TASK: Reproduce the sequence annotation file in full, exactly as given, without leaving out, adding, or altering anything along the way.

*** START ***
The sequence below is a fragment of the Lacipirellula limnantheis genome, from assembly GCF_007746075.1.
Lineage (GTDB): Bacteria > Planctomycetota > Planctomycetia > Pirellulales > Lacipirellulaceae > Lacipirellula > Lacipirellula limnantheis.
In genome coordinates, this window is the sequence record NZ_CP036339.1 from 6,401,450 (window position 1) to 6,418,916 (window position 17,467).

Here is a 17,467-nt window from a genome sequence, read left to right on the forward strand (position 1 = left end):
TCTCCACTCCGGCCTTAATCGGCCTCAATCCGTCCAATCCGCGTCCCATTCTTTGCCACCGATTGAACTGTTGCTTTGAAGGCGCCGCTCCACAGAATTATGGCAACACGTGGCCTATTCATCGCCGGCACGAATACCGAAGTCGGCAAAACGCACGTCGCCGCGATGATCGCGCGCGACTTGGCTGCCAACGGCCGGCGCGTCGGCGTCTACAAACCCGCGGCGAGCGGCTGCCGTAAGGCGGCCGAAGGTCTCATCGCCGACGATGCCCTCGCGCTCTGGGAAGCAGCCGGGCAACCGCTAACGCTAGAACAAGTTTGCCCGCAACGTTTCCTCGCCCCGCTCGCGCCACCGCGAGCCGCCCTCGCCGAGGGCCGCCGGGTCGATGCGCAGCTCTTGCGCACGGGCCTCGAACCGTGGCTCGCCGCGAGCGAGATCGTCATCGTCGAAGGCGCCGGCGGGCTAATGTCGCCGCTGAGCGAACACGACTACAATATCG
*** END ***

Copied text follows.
The sequence below is a fragment of the Lacipirellula limnantheis genome, from assembly GCF_007746075.1.
Lineage (GTDB): Bacteria > Planctomycetota > Planctomycetia > Pirellulales > Lacipirellulaceae > Lacipirellula > Lacipirellula limnantheis.
In genome coordinates, this window is the sequence record NZ_CP036339.1 from 6,401,450 (window position 1) to 6,418,916 (window position 17,467).

Here is a 17,467-nt window from a genome sequence, read left to right on the forward strand (position 1 = left end):
TCTCCACTCCGGCCTTAATCGGCCTCAATCCGTCCAATCCGCGTCCCATTCTTTGCCACCGATTGAACTGTTGCTTTGAAGGCGCCGCTCCACAGAATTATGGCAACACGTGGCCTATTCATCGCCGGCACGAATACCGAAGTCGGCAAAACGCACGTCGCCGCGATGATCGCGCGCGACTTGGCTGCCAACGGCCGGCGCGTCGGCGTCTACAAACCCGCGGCGAGCGGCTGCCGTAAGGCGGCCGAAGGTCTCATCGCCGACGATGCCCTCGCGCTCTGGGAAGCAGCCGGGCAACCGCTAACGCTAGAACAAGTTTGCCCGCAACGTTTCCTCGCCCCGCTCGCGCCACCGCGAGCCGCCCTCGCCGAGGGCCGCCGGGTCGATGCGCAGCTCTTGCGCACGGGCCTCGAACCGTGGCTCGCCGCGAGCGAGATCGTCATCGTCGAAGGCGCCGGCGGGCTAATGTCGCCGCTGAGCGAACACGACTACAATATCG